Walking as Mindfulness

Mindfulness in everyday life is a big topic in my work with patients. Most of the time walking is utilitarian: we go from point A to B. Our mind is focused on our destination, what we aim to do when we get there, or various other concerns. Even when out for a stroll in the park or nature, we can find our attention captured by thoughts, engrossed in conversation, or lost in planning. How often do we miss hearing the birdsong, or seeing a tree in bloom, because we are absorbed in something else?

When we can learn to walk with full awareness (mindfulness), ambulation can become a force for soothing and training our minds to dwell more completely in the present. In fact, mindful walking confers a pretty wide range of benefits, including decreasing symptoms of anxiety, depression, and ADHD:

  • It strengthens concentration and focus.
  • It can help release worries or concerns about the past and future.
  • It can facilitate creativity and new ideas.
  • Mindful walking can calm difficult emotions; it lifts mood and calms anxiety.
  • It increases mindfulness and all of its positive effects.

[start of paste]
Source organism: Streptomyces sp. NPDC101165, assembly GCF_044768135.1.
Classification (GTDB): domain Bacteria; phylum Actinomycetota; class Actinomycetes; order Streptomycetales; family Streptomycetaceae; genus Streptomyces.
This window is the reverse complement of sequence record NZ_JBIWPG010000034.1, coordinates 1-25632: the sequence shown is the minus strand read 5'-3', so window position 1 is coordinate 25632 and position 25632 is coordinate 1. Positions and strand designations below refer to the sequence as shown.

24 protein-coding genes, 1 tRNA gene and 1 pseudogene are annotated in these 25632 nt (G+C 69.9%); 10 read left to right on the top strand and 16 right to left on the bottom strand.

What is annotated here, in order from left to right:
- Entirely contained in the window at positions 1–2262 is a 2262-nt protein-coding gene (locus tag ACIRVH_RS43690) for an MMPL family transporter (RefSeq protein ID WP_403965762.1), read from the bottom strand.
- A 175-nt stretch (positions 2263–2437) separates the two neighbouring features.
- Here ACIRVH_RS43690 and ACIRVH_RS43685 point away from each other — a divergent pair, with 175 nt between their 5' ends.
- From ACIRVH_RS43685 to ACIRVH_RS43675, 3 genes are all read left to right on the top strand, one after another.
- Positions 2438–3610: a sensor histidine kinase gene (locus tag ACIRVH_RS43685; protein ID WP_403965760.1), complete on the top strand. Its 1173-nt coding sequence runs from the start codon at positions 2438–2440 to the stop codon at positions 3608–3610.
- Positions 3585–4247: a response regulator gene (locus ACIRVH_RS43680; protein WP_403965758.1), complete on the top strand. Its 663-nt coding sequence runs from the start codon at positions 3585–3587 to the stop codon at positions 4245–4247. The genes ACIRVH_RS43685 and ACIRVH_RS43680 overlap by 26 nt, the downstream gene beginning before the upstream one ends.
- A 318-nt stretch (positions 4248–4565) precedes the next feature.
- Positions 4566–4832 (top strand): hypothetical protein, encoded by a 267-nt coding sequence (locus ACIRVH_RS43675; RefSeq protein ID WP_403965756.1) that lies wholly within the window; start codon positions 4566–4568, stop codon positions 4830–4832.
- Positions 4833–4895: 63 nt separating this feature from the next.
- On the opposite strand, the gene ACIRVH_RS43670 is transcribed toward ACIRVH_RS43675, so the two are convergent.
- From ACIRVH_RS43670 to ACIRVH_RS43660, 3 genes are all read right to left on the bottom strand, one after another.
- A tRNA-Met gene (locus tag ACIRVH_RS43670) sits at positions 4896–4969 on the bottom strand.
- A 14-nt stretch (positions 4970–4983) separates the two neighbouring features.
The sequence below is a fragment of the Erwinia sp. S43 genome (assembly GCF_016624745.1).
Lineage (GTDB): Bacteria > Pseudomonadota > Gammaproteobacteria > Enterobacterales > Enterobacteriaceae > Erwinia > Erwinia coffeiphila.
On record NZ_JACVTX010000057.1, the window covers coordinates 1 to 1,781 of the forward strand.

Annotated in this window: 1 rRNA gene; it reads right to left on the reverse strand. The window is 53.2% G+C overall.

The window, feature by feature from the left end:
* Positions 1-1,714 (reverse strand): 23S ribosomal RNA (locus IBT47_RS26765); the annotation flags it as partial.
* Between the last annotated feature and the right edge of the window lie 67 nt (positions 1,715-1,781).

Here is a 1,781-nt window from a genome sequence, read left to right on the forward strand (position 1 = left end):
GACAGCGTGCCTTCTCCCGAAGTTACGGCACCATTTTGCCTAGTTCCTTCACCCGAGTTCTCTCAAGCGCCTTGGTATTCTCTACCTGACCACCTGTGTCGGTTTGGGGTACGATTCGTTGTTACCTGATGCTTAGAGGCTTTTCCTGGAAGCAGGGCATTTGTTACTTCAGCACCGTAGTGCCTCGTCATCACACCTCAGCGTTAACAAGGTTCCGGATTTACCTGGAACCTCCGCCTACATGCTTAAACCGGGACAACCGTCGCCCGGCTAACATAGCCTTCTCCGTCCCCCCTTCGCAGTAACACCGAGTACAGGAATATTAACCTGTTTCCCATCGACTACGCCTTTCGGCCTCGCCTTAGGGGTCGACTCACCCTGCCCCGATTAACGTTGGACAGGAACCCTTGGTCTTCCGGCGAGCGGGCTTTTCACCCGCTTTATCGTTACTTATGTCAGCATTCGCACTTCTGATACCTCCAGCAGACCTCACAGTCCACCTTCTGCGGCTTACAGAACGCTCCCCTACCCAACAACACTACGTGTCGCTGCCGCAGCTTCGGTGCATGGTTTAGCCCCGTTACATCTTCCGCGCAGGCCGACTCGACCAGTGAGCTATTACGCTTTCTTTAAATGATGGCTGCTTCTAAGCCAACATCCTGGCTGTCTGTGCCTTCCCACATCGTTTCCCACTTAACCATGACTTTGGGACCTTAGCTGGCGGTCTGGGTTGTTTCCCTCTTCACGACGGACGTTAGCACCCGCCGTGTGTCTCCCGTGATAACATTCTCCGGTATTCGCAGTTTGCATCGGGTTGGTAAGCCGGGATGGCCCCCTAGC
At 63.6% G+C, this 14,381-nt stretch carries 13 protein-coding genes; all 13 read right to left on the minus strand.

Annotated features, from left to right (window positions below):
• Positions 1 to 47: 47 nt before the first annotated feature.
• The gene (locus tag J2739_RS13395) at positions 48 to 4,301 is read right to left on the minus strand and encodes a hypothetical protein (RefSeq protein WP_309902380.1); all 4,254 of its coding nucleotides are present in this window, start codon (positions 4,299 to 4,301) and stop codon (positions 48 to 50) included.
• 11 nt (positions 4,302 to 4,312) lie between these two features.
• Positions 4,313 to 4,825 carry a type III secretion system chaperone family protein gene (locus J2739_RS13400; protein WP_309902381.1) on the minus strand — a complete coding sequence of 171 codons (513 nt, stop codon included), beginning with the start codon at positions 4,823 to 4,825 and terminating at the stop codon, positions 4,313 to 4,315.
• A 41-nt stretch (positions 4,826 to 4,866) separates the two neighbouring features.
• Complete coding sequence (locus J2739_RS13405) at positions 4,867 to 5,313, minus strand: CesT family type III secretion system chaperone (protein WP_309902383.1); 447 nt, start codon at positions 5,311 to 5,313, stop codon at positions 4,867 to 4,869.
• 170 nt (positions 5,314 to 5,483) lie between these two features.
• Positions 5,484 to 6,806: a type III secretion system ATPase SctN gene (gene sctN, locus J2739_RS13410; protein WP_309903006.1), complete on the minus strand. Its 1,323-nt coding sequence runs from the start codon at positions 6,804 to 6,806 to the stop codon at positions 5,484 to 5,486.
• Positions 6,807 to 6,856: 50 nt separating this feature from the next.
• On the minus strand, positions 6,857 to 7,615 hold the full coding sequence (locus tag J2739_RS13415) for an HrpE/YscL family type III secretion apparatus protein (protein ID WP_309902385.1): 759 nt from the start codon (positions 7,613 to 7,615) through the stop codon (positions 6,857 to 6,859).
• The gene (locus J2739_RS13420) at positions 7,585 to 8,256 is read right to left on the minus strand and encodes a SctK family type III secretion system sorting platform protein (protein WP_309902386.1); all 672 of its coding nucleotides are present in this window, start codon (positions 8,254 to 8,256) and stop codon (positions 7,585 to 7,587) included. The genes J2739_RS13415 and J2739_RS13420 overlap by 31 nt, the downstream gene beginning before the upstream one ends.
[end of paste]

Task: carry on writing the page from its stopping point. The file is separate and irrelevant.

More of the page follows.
• Walking is great for physical health and digestion.
  • You can do it anywhere.

There are many ways to walk. This is a walking mindfulness that I teach patients, but walking has infinite possibilities.

First, walk while keeping your eyes still and watching the view change as shapes and objects shift in and out of your line of vision.

Next, focus just on the soles of your feet, aware of different sensations there as the surface changes.

Then, focus on sounds. Those of your own footsteps, as well as the changing sounds in the world around you as you move.

Lastly, focus on smells and tastes in the air, and how they change depending on where you are.

If desired, you can add a personal mantra as you step. Mine is: No One to Be.

See also Stones Across the River, or Mindfulness as Practice.

Embolden Psychology
Embolden

Embolden offers the ADOS-2, the gold standard assessment for kids on the spectrum.

Combined with psychoeducational testing, it helps provide comprehensive information and recommendations to help children and teens six and up.

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